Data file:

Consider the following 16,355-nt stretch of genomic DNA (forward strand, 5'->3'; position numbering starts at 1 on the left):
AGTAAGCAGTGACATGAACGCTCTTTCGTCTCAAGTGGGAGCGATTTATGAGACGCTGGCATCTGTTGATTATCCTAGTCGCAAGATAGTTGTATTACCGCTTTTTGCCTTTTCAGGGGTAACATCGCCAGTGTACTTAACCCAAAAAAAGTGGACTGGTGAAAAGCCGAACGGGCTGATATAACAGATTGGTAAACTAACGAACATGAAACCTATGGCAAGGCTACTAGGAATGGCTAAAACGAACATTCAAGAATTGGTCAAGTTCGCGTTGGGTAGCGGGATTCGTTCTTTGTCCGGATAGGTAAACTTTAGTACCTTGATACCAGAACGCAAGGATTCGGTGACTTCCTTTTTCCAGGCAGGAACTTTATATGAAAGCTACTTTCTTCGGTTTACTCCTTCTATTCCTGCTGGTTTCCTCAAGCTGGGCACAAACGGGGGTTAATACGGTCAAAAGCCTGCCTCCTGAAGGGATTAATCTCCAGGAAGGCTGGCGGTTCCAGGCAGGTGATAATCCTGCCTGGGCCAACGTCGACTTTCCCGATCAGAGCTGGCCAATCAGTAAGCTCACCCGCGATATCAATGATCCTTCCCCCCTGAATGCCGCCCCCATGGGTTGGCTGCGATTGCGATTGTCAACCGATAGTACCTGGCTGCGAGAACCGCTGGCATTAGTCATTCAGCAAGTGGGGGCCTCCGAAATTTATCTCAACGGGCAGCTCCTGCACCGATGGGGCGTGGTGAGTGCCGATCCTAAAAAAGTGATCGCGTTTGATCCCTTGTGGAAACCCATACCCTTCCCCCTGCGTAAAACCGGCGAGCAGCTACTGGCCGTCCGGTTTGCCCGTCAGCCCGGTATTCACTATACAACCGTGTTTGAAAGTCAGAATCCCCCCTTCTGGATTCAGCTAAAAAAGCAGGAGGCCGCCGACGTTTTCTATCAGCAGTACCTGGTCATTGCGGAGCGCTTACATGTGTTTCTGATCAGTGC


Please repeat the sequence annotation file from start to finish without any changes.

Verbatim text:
Consider the following 16,355-nt stretch of genomic DNA (forward strand, 5'->3'; position numbering starts at 1 on the left):
AGTAAGCAGTGACATGAACGCTCTTTCGTCTCAAGTGGGAGCGATTTATGAGACGCTGGCATCTGTTGATTATCCTAGTCGCAAGATAGTTGTATTACCGCTTTTTGCCTTTTCAGGGGTAACATCGCCAGTGTACTTAACCCAAAAAAAGTGGACTGGTGAAAAGCCGAACGGGCTGATATAACAGATTGGTAAACTAACGAACATGAAACCTATGGCAAGGCTACTAGGAATGGCTAAAACGAACATTCAAGAATTGGTCAAGTTCGCGTTGGGTAGCGGGATTCGTTCTTTGTCCGGATAGGTAAACTTTAGTACCTTGATACCAGAACGCAAGGATTCGGTGACTTCCTTTTTCCAGGCAGGAACTTTATATGAAAGCTACTTTCTTCGGTTTACTCCTTCTATTCCTGCTGGTTTCCTCAAGCTGGGCACAAACGGGGGTTAATACGGTCAAAAGCCTGCCTCCTGAAGGGATTAATCTCCAGGAAGGCTGGCGGTTCCAGGCAGGTGATAATCCTGCCTGGGCCAACGTCGACTTTCCCGATCAGAGCTGGCCAATCAGTAAGCTCACCCGCGATATCAATGATCCTTCCCCCCTGAATGCCGCCCCCATGGGTTGGCTGCGATTGCGATTGTCAACCGATAGTACCTGGCTGCGAGAACCGCTGGCATTAGTCATTCAGCAAGTGGGGGCCTCCGAAATTTATCTCAACGGGCAGCTCCTGCACCGATGGGGCGTGGTGAGTGCCGATCCTAAAAAAGTGATCGCGTTTGATCCCTTGTGGAAACCCATACCCTTCCCCCTGCGTAAAACCGGCGAGCAGCTACTGGCCGTCCGGTTTGCCCGTCAGCCCGGTATTCACTATACAACCGTGTTTGAAAGTCAGAATCCCCCCTTCTGGATTCAGCTAAAAAAGCAGGAGGCCGCCGACGTTTTCTATCAGCAGTACCTGGTCATTGCGGAGCGCTTACATGTGTTTCTGATCAGTGC